A nice enough production, but it seems to be more of a collection of references and homages. I kept getting pulled out of the experience by being reminded of the source materials. Beatles, ELO (ironic), Fleetwood Mac, Pink Floyd, even some Peter Frampton.
I've learned, over the years, not to question a musical review from boing boing... but brother, i just spent money on this cuz of the review... masterpiece? let's hope not.
I wonder what Lou Reed would think of this music.
Wait, I thoguht the internet already agreed on best Rock n' Roll album of the year:
... it's Yeezus.
I guess to get anyone to listen anymore when you recommend something on the Internet, you have to way, way overstate your case.
Careful with the masterpiece tag...this isn't even close. A couple of catchy bits, mostly uneven, and seems to be trying too hard for the experimental label, while just sounding like a derivative mix of 60s and 70s forerunners. Without the drooling hype this would be a promising record but instead it's disappointing. Good job guys!
It's Neil from the Young Ones, surely? "And all that I knew was the hole in my shoe…"
Although Metzger listens to "new" music, he almost always ignores "newish" music and remains stuck on obvious 1960's era styles found in contemporary tunes. Not saying the album can't be good, but his perspective is not unlike the lady who still has that haircut from the 1970's.
It's beautifully recorded, I'll definitely give it that. I think there should be a requirement that all music reviews begin with an accounting of how long (how many plays through, approximately) the reviewer spent with the material. It makes all the difference a lot of times.
Well, remember, this is BB. Hyperbole and overstatement is sort of the house style.
It's nice enough music. Masterpiece, though? Not really.
That Dear Friend really swells and swoops.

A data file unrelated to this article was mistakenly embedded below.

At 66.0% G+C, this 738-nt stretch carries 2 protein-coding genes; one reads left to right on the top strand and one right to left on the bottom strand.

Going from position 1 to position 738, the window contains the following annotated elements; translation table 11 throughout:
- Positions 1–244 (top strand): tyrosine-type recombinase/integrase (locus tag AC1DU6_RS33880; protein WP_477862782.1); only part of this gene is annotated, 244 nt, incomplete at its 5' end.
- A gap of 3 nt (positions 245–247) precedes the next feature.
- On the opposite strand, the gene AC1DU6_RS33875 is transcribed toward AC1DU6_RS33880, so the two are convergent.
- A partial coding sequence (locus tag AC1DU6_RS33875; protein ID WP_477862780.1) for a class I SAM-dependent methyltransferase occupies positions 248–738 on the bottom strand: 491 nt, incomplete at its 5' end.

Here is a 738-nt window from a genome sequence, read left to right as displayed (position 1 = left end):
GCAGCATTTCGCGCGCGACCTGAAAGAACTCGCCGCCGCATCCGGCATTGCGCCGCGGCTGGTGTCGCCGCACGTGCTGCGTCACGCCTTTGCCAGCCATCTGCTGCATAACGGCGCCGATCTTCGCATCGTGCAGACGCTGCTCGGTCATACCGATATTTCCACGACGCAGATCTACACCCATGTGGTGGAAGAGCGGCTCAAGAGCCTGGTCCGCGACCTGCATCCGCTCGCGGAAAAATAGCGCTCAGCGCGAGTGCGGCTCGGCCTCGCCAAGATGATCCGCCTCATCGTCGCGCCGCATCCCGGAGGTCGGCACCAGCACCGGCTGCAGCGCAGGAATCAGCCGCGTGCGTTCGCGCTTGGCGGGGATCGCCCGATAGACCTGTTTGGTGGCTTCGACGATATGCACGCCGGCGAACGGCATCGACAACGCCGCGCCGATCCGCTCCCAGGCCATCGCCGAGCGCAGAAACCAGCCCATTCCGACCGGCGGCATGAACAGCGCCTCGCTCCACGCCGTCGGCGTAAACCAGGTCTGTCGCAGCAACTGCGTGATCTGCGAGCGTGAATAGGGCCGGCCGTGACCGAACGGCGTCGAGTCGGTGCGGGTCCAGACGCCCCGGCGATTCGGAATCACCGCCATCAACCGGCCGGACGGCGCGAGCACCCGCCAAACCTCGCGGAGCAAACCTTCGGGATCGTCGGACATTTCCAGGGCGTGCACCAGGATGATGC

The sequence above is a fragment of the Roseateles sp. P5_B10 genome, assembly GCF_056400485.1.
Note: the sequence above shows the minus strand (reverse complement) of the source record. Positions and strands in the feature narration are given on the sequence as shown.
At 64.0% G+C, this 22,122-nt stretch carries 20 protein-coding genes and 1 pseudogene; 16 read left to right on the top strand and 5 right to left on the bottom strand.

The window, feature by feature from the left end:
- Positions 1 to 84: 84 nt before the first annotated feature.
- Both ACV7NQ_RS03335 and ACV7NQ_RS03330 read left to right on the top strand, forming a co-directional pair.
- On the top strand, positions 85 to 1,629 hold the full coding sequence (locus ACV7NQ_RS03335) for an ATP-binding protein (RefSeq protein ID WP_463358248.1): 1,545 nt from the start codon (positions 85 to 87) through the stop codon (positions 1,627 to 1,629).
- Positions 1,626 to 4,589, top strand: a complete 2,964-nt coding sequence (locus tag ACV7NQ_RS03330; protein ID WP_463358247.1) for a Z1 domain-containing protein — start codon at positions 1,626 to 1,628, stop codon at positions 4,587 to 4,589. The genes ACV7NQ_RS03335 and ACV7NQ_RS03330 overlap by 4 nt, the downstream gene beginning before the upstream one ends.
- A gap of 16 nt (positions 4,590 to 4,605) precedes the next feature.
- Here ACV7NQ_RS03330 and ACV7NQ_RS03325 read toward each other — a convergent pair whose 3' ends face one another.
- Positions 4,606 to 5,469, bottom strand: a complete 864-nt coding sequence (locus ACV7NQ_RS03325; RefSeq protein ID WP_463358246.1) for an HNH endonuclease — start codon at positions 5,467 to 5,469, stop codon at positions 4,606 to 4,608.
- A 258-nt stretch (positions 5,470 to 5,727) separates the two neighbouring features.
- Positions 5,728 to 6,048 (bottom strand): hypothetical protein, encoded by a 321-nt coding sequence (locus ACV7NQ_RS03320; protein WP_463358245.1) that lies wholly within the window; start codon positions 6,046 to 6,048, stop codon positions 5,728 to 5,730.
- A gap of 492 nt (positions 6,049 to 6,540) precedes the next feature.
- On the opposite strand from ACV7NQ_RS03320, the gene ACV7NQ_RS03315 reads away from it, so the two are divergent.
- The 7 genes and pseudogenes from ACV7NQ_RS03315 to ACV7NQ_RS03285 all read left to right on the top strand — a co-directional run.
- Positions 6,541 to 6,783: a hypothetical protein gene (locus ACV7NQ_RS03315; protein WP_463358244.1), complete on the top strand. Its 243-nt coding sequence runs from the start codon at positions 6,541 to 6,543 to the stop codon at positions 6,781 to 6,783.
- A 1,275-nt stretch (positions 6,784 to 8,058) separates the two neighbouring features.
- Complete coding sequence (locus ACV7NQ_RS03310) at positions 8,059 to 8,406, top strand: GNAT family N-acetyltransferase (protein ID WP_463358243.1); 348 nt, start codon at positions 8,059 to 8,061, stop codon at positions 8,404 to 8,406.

Am I allowed to thank @Xeni for introducing me to this music, or would the previous commentators find that to be an excessive display of gratitude?
PS- my new band name is The Taxonomy Hegemony.
I greatly appreciate the work that the Dangerous Minds folk do, but they have been banging on about Jonathan Wilson for some time now and I’m not feeling it.
Here’s my thinking about this: When genre music is sufficiently developed, you’ll never achieve greatness unless you bring your personality, or some personality, to the performance. For instance, there’s hardly any reason to play the Blues unless you can project a larger-than-life personality in your lyrics and voice.
The “Laurel Canyon Sound” is old and established enough to be its own genre now. Jonathan Wilson is too respectful of it and he puts it in a museum (much like what Wynton Marsalis does with Jazz, no disrespect intended).
On the other hand, Joshua Tillman recorded the Father John Misty album, “Fear Fun,” with Jonathan Wilson as the producer. This is a wildly uneven album, but it nails the genre. Joshua Tillman plays the part of a drug-crazed Hollywood neer-do-well – it’s almost entirely an act, but it succeeds in being larger than life and overshadows the sense that you’re listening to a pastiche of Seals & Crofts songs.
I really dig it. Thanks for turning me on to Jonathan Wilson, Xeni.
Yeah, there's some derivative homage going on here. But I also think it's a pretty novel combination of soundscapes. It had me dancing down the street and uttering an occasional 'fuck yeah' while listening to it the first time.
Will it stand the test of time? Maybe. Need a few more listens to be sure. But it's damn fine listening, either way.
Masterpiece? It's like when people call anybody in music a genius who has been around more than 10 years.
It sounds like Nick Drake making love to The Wallflowers. There are some catchy hooks, but it sounds like a million other singer songwriters.
This topic was automatically closed after 5 days. New replies are no longer allowed.